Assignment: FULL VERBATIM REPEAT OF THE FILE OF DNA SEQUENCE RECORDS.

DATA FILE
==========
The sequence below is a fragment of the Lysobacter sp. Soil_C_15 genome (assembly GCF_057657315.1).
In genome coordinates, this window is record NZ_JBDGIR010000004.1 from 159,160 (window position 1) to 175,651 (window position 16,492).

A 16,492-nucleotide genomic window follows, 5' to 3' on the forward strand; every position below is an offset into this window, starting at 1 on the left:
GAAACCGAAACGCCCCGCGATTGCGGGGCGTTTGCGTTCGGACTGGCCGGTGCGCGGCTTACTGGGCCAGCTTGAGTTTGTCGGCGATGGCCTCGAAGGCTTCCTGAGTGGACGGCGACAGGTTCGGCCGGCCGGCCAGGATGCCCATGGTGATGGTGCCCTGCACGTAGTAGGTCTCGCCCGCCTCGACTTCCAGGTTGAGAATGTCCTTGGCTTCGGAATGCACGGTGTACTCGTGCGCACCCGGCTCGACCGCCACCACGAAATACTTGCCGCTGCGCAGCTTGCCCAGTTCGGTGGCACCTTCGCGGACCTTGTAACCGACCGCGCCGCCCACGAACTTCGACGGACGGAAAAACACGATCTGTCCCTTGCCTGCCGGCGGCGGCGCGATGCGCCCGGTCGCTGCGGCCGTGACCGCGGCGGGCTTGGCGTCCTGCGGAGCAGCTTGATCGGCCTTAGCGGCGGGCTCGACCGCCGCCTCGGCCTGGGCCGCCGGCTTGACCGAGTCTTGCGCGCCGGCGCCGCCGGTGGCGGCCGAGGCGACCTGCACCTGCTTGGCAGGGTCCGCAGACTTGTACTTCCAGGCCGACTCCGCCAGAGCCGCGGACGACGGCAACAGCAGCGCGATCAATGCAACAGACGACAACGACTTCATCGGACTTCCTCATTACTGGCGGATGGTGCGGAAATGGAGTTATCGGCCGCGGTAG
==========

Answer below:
The sequence below is a fragment of the Lysobacter sp. Soil_C_15 genome (assembly GCF_057657315.1).
In genome coordinates, this window is record NZ_JBDGIR010000004.1 from 159,160 (window position 1) to 175,651 (window position 16,492).

A 16,492-nucleotide genomic window follows, 5' to 3' on the forward strand; every position below is an offset into this window, starting at 1 on the left:
GAAACCGAAACGCCCCGCGATTGCGGGGCGTTTGCGTTCGGACTGGCCGGTGCGCGGCTTACTGGGCCAGCTTGAGTTTGTCGGCGATGGCCTCGAAGGCTTCCTGAGTGGACGGCGACAGGTTCGGCCGGCCGGCCAGGATGCCCATGGTGATGGTGCCCTGCACGTAGTAGGTCTCGCCCGCCTCGACTTCCAGGTTGAGAATGTCCTTGGCTTCGGAATGCACGGTGTACTCGTGCGCACCCGGCTCGACCGCCACCACGAAATACTTGCCGCTGCGCAGCTTGCCCAGTTCGGTGGCACCTTCGCGGACCTTGTAACCGACCGCGCCGCCCACGAACTTCGACGGACGGAAAAACACGATCTGTCCCTTGCCTGCCGGCGGCGGCGCGATGCGCCCGGTCGCTGCGGCCGTGACCGCGGCGGGCTTGGCGTCCTGCGGAGCAGCTTGATCGGCCTTAGCGGCGGGCTCGACCGCCGCCTCGGCCTGGGCCGCCGGCTTGACCGAGTCTTGCGCGCCGGCGCCGCCGGTGGCGGCCGAGGCGACCTGCACCTGCTTGGCAGGGTCCGCAGACTTGTACTTCCAGGCCGACTCCGCCAGAGCCGCGGACGACGGCAACAGCAGCGCGATCAATGCAACAGACGACAACGACTTCATCGGACTTCCTCATTACTGGCGGATGGTGCGGAAATGGAGTTATCGGCCGCGGTAG